A customer comes onto your lot with his heart set on one of your pickups. You don’t need to sell him. He’s ready to drive it away. But there’s just one catch: His trade is a five-year-old domestic V-twin motorcycle. You don’t normally take nontraditional vehicles in on trade, but you’ve got a $3,500 profit standing right in front of you. What should you do — take the trade and put a nice profit in your pocket, or let him walk?
The answer, of course, is to take the trade.
After all, if you were sitting on five late-model minivans, you probably wouldn’t want or need a sixth, but if that was the cost of making a sale, you’d take it. It should be no different with nontraditional vehicles, and that includes two-wheelers as well as commercial vehicles, RVs, and even boats. Just keep these three pointers in mind:
1. Buy Low, Sell High
It’s important to know as much as possible about the specialty vehicle being traded in, and not just the pricing details. For example, if you can’t detect a broken refrigeration system in a motorhome, you can end up on the losing side of what looked like a fair deal. So in addition to having the right resources to deliver the most accurate trade-in value on any type for specialty vehicle — and at least a general working knowledge of their features — there are a handful of guidelines you should be aware of.
First and foremost, buy low and sell high. Demand for just about all types of specialty vehicles goes up each spring. You can start to accumulate inventory now with an expectation of selling it off in a couple months, when more people are in the market and expect to pay more of a premium on the price.
2. Specialty Vehicles Get Specialized Marketing
There are three ways to remarket your specialty trade-ins.
• Online: The not-so-old-adage is true: Anything can be bought and sold online. From Jet Skis to RVs, trailers, and towables, there is an online market for everything. Take great photos, make your descriptions appealing and filled with detail, and find a marketplace with targeted shoppers.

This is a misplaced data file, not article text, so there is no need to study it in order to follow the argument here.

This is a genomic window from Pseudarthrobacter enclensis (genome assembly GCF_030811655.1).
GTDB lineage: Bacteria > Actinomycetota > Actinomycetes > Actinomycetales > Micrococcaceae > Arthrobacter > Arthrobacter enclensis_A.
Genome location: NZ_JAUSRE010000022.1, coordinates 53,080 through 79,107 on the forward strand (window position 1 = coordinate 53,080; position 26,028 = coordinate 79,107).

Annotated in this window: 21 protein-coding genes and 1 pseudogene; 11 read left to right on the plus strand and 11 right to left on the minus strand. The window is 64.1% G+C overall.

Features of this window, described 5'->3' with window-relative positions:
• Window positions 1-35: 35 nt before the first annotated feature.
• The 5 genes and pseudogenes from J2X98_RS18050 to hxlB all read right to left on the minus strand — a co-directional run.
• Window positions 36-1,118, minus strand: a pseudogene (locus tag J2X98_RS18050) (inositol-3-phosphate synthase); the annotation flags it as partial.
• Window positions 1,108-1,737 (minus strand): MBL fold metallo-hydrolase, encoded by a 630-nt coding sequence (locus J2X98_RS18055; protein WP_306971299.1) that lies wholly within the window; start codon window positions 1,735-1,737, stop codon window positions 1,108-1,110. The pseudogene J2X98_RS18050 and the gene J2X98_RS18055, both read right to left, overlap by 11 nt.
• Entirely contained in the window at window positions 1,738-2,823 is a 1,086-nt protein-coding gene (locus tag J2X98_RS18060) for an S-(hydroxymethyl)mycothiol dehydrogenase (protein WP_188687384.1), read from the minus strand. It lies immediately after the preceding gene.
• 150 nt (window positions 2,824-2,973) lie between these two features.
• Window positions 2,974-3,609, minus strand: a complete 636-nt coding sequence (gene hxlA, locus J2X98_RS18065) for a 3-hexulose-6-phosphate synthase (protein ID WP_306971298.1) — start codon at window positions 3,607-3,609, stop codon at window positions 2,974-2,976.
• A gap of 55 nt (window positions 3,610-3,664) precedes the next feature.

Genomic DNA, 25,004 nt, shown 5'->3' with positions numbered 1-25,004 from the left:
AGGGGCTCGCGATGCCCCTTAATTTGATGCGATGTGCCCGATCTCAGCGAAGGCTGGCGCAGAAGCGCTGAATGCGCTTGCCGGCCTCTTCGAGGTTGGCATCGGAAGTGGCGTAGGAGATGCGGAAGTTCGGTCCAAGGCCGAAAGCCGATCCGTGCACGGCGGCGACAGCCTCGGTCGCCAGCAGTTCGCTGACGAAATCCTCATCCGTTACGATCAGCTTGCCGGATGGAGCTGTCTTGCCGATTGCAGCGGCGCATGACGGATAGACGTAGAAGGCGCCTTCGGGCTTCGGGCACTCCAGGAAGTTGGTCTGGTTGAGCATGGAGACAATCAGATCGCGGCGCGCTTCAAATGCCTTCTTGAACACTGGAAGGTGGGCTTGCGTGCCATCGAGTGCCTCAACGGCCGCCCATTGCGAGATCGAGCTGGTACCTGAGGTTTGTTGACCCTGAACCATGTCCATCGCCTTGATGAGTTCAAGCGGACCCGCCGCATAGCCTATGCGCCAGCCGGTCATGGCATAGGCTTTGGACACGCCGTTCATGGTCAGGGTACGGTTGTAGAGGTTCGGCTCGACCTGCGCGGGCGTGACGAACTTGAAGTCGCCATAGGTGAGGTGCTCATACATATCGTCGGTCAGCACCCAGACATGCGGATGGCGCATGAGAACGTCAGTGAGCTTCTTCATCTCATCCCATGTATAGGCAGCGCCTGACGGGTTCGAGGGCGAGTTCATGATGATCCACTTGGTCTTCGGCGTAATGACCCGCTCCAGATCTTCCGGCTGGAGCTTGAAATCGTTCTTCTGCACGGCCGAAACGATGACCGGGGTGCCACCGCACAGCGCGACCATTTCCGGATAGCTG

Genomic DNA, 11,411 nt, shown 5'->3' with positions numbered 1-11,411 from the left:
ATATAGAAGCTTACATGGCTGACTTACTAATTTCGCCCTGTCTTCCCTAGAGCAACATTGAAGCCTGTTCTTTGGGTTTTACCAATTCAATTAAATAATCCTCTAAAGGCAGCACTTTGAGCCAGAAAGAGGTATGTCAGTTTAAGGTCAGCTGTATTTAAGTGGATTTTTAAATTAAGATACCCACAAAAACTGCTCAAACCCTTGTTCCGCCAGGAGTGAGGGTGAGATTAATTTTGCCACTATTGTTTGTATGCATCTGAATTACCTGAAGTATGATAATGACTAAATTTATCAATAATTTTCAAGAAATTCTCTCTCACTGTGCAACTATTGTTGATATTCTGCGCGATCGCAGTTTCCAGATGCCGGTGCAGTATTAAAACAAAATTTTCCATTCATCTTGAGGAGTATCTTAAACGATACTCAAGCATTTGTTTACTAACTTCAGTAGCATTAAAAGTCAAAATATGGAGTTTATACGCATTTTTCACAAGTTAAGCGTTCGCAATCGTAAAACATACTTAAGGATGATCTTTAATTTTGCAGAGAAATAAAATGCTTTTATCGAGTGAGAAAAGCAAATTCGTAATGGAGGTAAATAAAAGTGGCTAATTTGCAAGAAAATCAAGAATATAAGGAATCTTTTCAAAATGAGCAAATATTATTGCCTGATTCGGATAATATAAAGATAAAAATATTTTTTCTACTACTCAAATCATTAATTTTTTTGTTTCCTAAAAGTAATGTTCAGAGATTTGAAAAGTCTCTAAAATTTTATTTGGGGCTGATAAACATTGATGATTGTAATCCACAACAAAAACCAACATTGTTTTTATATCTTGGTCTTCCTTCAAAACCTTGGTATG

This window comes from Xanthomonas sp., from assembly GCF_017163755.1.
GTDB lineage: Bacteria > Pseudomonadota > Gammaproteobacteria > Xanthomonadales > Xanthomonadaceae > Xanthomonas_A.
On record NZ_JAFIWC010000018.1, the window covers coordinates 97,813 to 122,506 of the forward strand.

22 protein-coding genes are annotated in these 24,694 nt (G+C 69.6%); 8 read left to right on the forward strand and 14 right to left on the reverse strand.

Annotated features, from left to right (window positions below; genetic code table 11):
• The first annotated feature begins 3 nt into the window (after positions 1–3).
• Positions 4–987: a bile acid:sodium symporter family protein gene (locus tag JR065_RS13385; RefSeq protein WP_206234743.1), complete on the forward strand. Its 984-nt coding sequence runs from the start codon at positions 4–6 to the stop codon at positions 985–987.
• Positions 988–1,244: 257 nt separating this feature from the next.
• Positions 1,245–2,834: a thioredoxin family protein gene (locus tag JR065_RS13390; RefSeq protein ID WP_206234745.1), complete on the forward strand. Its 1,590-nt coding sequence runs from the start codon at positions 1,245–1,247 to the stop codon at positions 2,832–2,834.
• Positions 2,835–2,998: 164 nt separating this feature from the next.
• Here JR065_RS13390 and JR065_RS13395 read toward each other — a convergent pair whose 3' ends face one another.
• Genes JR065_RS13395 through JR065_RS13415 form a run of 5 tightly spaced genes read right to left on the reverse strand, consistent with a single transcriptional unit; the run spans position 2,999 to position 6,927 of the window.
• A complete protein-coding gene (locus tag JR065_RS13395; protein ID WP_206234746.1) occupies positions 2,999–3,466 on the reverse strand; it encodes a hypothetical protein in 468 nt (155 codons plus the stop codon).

• On the lot: What’s so strange about putting a motorcycle on the front line of a new-car dealership? It might prompt someone to stop in. It might be noticed by a returning sales or service customer, or their spouse, or their friend. The point is, you never know who it might interest, so let them see the merchandise. At worst, it will differentiate you from your competitors, which is never a bad marketing ploy.
• Local retailers: Seek out specialty-vehicle retailers and establish relationships. They may make you a great offer on a unit that saves them a trip to the auction. Just be sure to do your homework on the right value before any agreement is made.
3. Practice Common Sense
If you’re in Kansas, it might be difficult to take that Jet Ski in trade, because it could be difficult to resell. Understand whether the specialty vehicle has a good market locally before you consider online or regional resales. Also, be sure to have the previous owner provide you with a complete tour of the vehicle and have them show you that all features are working properly <ital>before<ital> you make a deal.
Years ago, some people would trade livestock for anything. This may not be specifically applicable to trades in 2019, but the point is everything has a value to it and understanding these values can get you one more trade closer to your next sale.
Eric Lawrence is director of specialty products for Black Book, which calculates values for used cars and trucks as well as specialty vehicles. Email him at [email protected]